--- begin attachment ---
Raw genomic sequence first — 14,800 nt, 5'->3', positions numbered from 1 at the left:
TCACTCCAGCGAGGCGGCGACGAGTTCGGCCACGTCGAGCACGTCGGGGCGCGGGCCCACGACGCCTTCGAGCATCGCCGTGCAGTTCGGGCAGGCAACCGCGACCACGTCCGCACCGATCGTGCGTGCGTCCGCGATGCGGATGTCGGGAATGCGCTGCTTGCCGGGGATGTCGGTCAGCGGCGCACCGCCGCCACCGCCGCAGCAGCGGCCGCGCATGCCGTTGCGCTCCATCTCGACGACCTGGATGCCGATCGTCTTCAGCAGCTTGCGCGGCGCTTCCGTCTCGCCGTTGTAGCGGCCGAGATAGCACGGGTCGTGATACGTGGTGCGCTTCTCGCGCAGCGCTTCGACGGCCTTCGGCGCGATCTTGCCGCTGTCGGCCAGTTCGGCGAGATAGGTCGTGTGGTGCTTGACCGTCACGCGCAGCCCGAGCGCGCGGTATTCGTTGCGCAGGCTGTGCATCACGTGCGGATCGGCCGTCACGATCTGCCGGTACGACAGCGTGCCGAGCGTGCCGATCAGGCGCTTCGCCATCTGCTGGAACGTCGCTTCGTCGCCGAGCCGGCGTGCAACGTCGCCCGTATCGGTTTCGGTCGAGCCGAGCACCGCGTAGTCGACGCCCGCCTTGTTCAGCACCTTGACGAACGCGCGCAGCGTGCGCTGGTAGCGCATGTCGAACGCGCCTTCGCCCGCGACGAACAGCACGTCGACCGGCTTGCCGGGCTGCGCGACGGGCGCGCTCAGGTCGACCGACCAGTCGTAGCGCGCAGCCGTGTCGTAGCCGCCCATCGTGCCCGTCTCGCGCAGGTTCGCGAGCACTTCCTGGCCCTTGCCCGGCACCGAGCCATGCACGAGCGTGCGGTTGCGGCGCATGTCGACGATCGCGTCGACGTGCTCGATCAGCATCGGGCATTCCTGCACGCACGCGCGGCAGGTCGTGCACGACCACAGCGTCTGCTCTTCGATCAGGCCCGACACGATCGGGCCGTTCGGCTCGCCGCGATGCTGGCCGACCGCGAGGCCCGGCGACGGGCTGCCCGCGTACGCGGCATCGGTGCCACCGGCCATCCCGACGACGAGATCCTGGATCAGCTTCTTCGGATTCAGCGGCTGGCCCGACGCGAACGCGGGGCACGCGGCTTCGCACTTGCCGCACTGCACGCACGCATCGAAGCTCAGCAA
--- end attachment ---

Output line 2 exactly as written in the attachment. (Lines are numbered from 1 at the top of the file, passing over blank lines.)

TCACTCCAGCGAGGCGGCGACGAGTTCGGCCACGTCGAGCACGTCGGGGCGCGGGCCCACGACGCCTTCGAGCATCGCCGTGCAGTTCGGGCAGGCAACCGCGACCACGTCCGCACCGATCGTGCGTGCGTCCGCGATGCGGATGTCGGGAATGCGCTGCTTGCCGGGGATGTCGGTCAGCGGCGCACCGCCGCCACCGCCGCAGCAGCGGCCGCGCATGCCGTTGCGCTCCATCTCGACGACCTGGATGCCGATCGTCTTCAGCAGCTTGCGCGGCGCTTCCGTCTCGCCGTTGTAGCGGCCGAGATAGCACGGGTCGTGATACGTGGTGCGCTTCTCGCGCAGCGCTTCGACGGCCTTCGGCGCGATCTTGCCGCTGTCGGCCAGTTCGGCGAGATAGGTCGTGTGGTGCTTGACCGTCACGCGCAGCCCGAGCGCGCGGTATTCGTTGCGCAGGCTGTGCATCACGTGCGGATCGGCCGTCACGATCTGCCGGTACGACAGCGTGCCGAGCGTGCCGATCAGGCGCTTCGCCATCTGCTGGAACGTCGCTTCGTCGCCGAGCCGGCGTGCAACGTCGCCCGTATCGGTTTCGGTCGAGCCGAGCACCGCGTAGTCGACGCCCGCCTTGTTCAGCACCTTGACGAACGCGCGCAGCGTGCGCTGGTAGCGCATGTCGAACGCGCCTTCGCCCGCGACGAACAGCACGTCGACCGGCTTGCCGGGCTGCGCGACGGGCGCGCTCAGGTCGACCGACCAGTCGTAGCGCGCAGCCGTGTCGTAGCCGCCCATCGTGCCCGTCTCGCGCAGGTTCGCGAGCACTTCCTGGCCCTTGCCCGGCACCGAGCCATGCACGAGCGTGCGGTTGCGGCGCATGTCGACGATCGCGTCGACGTGCTCGATCAGCATCGGGCATTCCTGCACGCACGCGCGGCAGGTCGTGCACGACCACAGCGTCTGCTCTTCGATCAGGCCCGACACGATCGGGCCGTTCGGCTCGCCGCGATGCTGGCCGACCGCGAGGCCCGGCGACGGGCTGCCCGCGTACGCGGCATCGGTGCCACCGGCCATCCCGACGACGAGATCCTGGATCAGCTTCTTCGGATTCAGCGGCTGGCCCGACGCGAACGCGGGGCACGCGGCTTCGCACTTGCCGCACTGCACGCACGCATCGAAGCTCAGCAA